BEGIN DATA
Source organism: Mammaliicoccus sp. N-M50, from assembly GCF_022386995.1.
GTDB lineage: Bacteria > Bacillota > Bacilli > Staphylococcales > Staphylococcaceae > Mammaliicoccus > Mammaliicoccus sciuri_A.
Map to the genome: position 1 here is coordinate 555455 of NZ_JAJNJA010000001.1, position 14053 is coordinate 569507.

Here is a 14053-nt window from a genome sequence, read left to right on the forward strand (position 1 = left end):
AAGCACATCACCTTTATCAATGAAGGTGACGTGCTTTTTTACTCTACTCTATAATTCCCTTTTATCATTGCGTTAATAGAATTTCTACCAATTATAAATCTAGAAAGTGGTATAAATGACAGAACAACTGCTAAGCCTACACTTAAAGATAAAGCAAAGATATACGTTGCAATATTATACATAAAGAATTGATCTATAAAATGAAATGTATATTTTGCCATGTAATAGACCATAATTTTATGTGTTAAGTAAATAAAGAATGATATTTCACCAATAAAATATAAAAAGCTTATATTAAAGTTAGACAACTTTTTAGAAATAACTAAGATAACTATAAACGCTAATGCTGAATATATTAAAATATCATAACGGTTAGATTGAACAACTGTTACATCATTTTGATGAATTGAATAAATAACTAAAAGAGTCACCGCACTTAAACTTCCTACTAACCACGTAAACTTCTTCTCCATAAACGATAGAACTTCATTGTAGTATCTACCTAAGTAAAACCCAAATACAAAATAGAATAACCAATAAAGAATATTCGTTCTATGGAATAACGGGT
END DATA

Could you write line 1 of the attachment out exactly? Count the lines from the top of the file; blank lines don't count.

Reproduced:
Source organism: Mammaliicoccus sp. N-M50, from assembly GCF_022386995.1.